You know what?

I did it!

Throughout January I wrote something – either on one of my WIPs or on my blog – every single day, bringing in a total word count of 19,919. It averaged out as 642 words a day, from lows of 180 to highs of over 1500, all recorded on a very cool spreadsheet. Got to love a spreadsheet 😉  That consistency  earned me the STONE CARVER’S badge.I know – little things please little minds!

But, it’s a start. Progress towards building that daily habit that, hopefully, will see me finish some of the stories I’ve started.

However, it wasn’t just about writing.

The group is super supportive, with weekly check-ins, goal-setting, online chats and everything necessary to keep us members on the right track.

Aside from writing almost 20,000 words, I also recorded over 25 hours of editing and more than 10 hours of critiquing. All of which means …

two more badges! Yay!

 

So, now it’s onwards and upwards into February. I’m determined to stick this out, so prepare for more badges in 28 days!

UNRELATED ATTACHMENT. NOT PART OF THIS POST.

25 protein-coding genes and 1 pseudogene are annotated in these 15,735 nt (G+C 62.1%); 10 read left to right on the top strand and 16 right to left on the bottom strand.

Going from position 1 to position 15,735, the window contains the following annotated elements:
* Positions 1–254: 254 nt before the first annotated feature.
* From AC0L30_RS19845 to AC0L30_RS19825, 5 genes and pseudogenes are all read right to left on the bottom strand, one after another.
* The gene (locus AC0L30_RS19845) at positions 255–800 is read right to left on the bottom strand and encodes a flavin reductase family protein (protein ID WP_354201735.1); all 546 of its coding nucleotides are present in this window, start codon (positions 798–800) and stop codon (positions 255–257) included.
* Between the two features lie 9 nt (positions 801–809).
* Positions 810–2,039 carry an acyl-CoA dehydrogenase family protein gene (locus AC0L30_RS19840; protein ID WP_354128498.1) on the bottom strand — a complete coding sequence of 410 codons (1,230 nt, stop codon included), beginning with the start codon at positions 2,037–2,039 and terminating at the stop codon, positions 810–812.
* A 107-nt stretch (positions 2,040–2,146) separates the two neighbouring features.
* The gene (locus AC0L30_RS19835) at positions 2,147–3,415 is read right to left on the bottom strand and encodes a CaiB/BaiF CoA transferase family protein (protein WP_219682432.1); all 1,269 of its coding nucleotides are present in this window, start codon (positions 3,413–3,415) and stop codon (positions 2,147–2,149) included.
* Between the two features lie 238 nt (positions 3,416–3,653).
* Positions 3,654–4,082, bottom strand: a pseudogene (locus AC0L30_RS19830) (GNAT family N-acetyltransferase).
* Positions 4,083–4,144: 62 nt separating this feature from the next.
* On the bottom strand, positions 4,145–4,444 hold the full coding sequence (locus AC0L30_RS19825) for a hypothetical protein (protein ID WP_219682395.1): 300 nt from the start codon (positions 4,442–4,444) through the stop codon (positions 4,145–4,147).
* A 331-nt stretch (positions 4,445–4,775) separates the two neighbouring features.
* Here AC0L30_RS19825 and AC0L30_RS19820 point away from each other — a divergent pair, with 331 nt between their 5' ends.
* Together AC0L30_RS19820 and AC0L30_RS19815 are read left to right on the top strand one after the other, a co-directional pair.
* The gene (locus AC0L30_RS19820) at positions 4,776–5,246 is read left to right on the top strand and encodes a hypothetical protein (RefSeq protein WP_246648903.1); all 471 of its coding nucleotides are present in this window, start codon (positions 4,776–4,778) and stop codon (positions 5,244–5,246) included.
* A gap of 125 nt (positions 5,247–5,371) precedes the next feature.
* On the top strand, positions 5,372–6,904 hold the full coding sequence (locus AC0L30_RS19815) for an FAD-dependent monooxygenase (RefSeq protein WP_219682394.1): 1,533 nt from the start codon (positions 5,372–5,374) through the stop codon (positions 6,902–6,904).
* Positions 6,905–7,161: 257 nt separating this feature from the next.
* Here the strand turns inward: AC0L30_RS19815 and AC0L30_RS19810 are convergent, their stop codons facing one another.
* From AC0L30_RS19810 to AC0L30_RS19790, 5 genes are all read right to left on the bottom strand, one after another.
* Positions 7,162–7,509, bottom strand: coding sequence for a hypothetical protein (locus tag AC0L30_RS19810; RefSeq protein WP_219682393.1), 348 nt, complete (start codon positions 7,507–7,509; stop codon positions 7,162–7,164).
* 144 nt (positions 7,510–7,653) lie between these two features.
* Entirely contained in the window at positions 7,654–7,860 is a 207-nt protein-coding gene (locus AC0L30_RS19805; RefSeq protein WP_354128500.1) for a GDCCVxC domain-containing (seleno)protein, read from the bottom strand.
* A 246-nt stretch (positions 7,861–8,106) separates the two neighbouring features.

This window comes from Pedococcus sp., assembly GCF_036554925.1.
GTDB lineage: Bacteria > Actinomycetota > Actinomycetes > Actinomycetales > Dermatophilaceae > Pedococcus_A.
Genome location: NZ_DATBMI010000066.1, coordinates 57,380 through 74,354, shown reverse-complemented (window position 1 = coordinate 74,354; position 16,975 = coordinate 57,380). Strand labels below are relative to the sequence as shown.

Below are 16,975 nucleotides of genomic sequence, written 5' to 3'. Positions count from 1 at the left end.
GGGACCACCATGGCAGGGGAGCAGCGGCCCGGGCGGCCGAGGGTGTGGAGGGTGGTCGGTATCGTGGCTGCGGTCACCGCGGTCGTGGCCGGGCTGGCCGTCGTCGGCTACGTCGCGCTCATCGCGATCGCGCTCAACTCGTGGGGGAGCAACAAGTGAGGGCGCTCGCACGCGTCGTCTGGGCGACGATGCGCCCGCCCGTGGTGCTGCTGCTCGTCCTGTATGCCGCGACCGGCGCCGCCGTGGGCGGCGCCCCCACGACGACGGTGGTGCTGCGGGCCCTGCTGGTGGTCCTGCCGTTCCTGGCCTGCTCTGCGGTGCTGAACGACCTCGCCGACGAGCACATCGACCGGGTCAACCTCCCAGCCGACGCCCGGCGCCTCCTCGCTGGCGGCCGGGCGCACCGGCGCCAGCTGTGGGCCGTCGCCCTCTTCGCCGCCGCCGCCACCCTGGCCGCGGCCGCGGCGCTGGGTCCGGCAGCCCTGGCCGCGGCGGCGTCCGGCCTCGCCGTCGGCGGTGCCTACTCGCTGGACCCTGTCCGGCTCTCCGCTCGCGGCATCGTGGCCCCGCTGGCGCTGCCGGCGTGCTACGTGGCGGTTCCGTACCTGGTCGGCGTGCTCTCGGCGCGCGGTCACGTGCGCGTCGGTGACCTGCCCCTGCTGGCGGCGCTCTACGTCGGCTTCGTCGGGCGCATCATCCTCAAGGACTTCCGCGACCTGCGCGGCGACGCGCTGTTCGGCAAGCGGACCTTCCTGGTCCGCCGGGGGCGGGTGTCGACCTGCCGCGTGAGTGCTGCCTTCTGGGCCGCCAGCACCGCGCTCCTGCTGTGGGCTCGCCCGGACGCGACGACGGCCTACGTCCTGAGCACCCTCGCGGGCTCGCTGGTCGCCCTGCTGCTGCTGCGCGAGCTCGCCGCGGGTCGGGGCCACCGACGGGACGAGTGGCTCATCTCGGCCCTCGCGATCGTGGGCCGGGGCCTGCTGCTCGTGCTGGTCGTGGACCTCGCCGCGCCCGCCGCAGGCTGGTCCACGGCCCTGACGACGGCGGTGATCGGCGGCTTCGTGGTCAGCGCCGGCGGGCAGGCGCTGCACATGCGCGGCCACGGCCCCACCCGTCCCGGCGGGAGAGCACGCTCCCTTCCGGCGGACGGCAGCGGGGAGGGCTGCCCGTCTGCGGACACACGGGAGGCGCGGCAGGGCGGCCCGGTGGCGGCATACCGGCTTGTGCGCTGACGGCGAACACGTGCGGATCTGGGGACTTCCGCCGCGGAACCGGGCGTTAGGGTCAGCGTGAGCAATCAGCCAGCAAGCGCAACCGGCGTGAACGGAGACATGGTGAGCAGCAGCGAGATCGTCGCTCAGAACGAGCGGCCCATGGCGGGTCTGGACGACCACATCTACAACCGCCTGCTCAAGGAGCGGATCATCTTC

You can tell I was in the Brownies, can’t you?

An elf, no less, with badges all up my sleeves, too.

Except, I had a beret, not a bobble hat 😉

Ah! Memories …

Anyway, must go now … words to write and all that.

 

Thank you for reading 🙂

challenge · short story · The Writer's Games · The Writer's Workout

72 Hours of Insanity – Summer Writing Madness

Last summer, I took part in the Writer’s Games: a set of writing challenges run by The Writer’s Workout.

Each week, members had 72 hours to write a short story fitting the theme for that event.

Insanity was an understatement!

Topics ranged from mythology to folklore, historical events to ‘it was kind of a funny story’, creative kills and the unvillain! Definitely not your average short story competition.

Still, the gauntlet had been thrown down and it was time to write … frantically.